The treatment of choice for alveolar proteinosis in children is whole-lung lavage, by which proteinaceous material deposited in the alveoli is removed by instilling saline solution directly into the lung.1 This procedure, which is rarely performed in the pediatric setting and for which no specific equipment has been developed, is a true technical challenge.2
We report the case of a female infant who was healthy until the age of 7 months, when she was diagnosed with acute myeloblastic leukemia type M5. She received a haploidentical stem cell transplant (SCT) from her father at the age of 13 months in her first full remission. She developed a post-SCT complication of generalized host-versus-graft disease, requiring intensive immunosuppressive treatment. Two months after the SCT, a chest computed tomography (CT) performed for persistent fever was normal.
She developed respiratory disease at the age of 20 months (7 months post-SCT), following Klebsiella pneumoniae sepsis, with progressive breathing difficulties and hypoxemia.
As her respiratory symptoms failed to improve despite antibiotic therapy, a chest CT was performed that showed a bilateral “crazy-paving” appearance. The patient was anesthetized and a simultaneous bronchoalveolar lavage (cytology showed abundant, dense granular material, PAS staining positive; Pseudomonas aeruginosa was grown on culture) and lung biopsy via mini-thoractomy were performed. This allowed us to rule out infection and interstitial lung disease due to surfactant deficit, and to confirm the diagnosis of alveolar proteinosis.
Given these findings, we decided to perform therapeutic lung lavage. A total of 2700ml of warm saline solution was delivered to the right lung in 12 aliquots of 27ml/kg. Two weeks later, the procedure was repeated in the left lung, using around 2500ml.
Given the unavailability of double-lumen tubes for children under 8 years old, we decided to introduce 2 endotracheal tubes using direct laryngoscopy:
One, 3.5mm in diameter, was placed in the trachea to maintain ventilation.
The other, 3mm in diameter, with a balloon, was placed in one of the main bronchi, and telescoped until it reached the correct length and caliber; this one was used for the instillation of serum (Fig. 1A).Fig. 1.
(A) Endotracheal tube, 3mm with balloon, extended by connecting it with another 3.5mm tube, through which the warm saline solution was instilled and collected after it was placed in the main bronchus. (B) Image showing the tube located in the trachea, used to ventilate the patient, and the tube placed in the main bronchus, used to instill the saline solution with an alternating clamping system (the outflow was clamped at the time of instillation and the inflow was clamped at the time of emptying the lung fluid), indicated by the arrows.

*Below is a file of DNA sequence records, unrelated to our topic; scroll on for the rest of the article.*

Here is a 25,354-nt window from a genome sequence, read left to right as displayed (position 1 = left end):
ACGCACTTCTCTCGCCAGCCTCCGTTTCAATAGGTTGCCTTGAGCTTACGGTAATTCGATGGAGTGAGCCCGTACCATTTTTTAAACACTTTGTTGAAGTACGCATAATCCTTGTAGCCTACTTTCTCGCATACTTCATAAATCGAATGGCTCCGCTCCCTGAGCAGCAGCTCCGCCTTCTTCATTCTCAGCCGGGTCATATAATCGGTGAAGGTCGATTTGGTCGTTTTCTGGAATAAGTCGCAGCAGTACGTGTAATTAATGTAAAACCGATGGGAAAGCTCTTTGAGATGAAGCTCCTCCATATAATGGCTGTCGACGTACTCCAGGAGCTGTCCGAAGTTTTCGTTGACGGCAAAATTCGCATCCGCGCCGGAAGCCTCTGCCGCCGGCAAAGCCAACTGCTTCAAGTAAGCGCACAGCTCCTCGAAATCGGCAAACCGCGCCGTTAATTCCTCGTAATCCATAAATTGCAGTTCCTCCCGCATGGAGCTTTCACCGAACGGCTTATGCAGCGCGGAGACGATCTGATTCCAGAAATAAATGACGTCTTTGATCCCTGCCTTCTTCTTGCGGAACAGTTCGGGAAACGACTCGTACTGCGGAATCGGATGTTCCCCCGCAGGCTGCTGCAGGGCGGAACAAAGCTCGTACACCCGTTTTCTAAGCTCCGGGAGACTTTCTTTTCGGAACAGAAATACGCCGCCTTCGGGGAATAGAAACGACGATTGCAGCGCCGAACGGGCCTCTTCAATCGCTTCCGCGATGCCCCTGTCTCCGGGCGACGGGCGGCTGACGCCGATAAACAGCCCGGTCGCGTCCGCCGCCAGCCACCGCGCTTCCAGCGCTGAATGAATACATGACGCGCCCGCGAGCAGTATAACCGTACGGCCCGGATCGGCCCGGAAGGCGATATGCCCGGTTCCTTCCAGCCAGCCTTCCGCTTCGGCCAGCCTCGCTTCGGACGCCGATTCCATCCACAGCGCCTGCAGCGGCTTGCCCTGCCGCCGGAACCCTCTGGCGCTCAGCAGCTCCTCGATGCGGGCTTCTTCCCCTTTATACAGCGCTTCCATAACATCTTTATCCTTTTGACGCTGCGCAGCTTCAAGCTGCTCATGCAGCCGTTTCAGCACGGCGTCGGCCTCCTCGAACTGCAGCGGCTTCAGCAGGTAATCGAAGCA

The correct placement of both tubes was confirmed with flexible bronchoscopy and fluoroscopy.
Fluid was introduced and removed from the bronchus by gravity; the tubes were alternately clamped to allow entry or exit of fluid (Fig. 1B).
After each procedure, the patient was admitted to the intensive care unit for 12h. She received corticosteroids to prevent laryngeal edema and was extubated after a few hours without complications.
Clinical response after lavage of both lungs was very good, and her hypoxemia resolved rapidly. Two weeks after the procedure, a high-resolution, low-radiation CT of the chest was performed, revealing persistent ground-glass lung lesions, but to a lesser extent than before.
The presence of autoantibodies against granulocyte monocyte-colony stimulating factor (GM-CSF) in blood was ruled out, and GATA2 mutation testing was also normal.
Five months after the procedure, lung lavage was repeated due to reappearance of hypoxemia, and the patient again showed clinical improvement.
We use this case to describe the procedure and equipment used for whole-lung lavage in an infant, with practical suggestions for performing the technique, including the simultaneous use of 2 endotracheal tubes, one of which was lengthened to allow selective intubation. This system was selected because partial lavage with instillation of smaller aliquots of saline solution via the bronchoscope to the different lung segments is more laborious, although this could be an option in patients with severe respiratory failure who may not tolerate whole-lung lavage.3
The trigger in our patient was thought to be a transient dysfunction of alveolar macrophages (responsible, along with type II pneumocytes, for surfactant catabolism) due to immunosuppression, causing occupation of the alveolar space.4 Another factor associated with this disease in the literature is infection, and in our case, the microorganisms in blood and in bronchoalveolar lavage may have played an important role in determining the course of the patient's respiratory disease.5
We would like to thank the medical team of the pediatric hematology unit, particularly Dr. Laura Alonso, and all our colleagues in the pediatric respiratory medicine unit, particularly Dr. Antonio Moreno and Dr. Alba Torrent, for their help in preparing this article. We would also like to thank all the operating room staff who collaborated in the organization and successful outcome of the procedure described here.
Please cite this article as: Iglesias-Serrano I, Montferrer-Estruch N, Nuño-Sanz R. Técnica de lavado pulmonar en lactante con proteinosis alveolar. Arch Bronconeumol. 2017;53:36–37.